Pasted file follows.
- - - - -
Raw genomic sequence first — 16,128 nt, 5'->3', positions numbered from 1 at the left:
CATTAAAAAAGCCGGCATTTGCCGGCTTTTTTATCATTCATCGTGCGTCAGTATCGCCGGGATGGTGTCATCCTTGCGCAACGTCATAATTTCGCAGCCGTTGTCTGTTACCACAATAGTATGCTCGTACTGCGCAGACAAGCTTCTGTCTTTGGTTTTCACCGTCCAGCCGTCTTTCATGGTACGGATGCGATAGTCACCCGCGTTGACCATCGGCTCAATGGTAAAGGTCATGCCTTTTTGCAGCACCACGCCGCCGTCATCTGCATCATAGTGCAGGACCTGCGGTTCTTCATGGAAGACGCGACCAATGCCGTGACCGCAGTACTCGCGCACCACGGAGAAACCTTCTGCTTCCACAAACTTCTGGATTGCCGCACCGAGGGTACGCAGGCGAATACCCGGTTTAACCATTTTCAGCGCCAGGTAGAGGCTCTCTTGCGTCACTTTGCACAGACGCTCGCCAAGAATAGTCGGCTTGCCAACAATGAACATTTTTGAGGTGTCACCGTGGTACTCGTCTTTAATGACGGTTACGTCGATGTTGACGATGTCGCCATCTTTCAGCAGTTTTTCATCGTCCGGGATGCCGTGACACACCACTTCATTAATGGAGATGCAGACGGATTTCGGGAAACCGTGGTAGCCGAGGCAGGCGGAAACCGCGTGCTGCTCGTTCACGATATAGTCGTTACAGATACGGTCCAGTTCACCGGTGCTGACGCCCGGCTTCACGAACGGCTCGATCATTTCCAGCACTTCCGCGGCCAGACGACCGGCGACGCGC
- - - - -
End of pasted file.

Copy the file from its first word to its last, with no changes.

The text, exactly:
Raw genomic sequence first — 16,128 nt, 5'->3', positions numbered from 1 at the left:
CATTAAAAAAGCCGGCATTTGCCGGCTTTTTTATCATTCATCGTGCGTCAGTATCGCCGGGATGGTGTCATCCTTGCGCAACGTCATAATTTCGCAGCCGTTGTCTGTTACCACAATAGTATGCTCGTACTGCGCAGACAAGCTTCTGTCTTTGGTTTTCACCGTCCAGCCGTCTTTCATGGTACGGATGCGATAGTCACCCGCGTTGACCATCGGCTCAATGGTAAAGGTCATGCCTTTTTGCAGCACCACGCCGCCGTCATCTGCATCATAGTGCAGGACCTGCGGTTCTTCATGGAAGACGCGACCAATGCCGTGACCGCAGTACTCGCGCACCACGGAGAAACCTTCTGCTTCCACAAACTTCTGGATTGCCGCACCGAGGGTACGCAGGCGAATACCCGGTTTAACCATTTTCAGCGCCAGGTAGAGGCTCTCTTGCGTCACTTTGCACAGACGCTCGCCAAGAATAGTCGGCTTGCCAACAATGAACATTTTTGAGGTGTCACCGTGGTACTCGTCTTTAATGACGGTTACGTCGATGTTGACGATGTCGCCATCTTTCAGCAGTTTTTCATCGTCCGGGATGCCGTGACACACCACTTCATTAATGGAGATGCAGACGGATTTCGGGAAACCGTGGTAGCCGAGGCAGGCGGAAACCGCGTGCTGCTCGTTCACGATATAGTCGTTACAGATACGGTCCAGTTCACCGGTGCTGACGCCCGGCTTCACGAACGGCTCGATCATTTCCAGCACTTCCGCGGCCAGACGACCGGCGACGCGC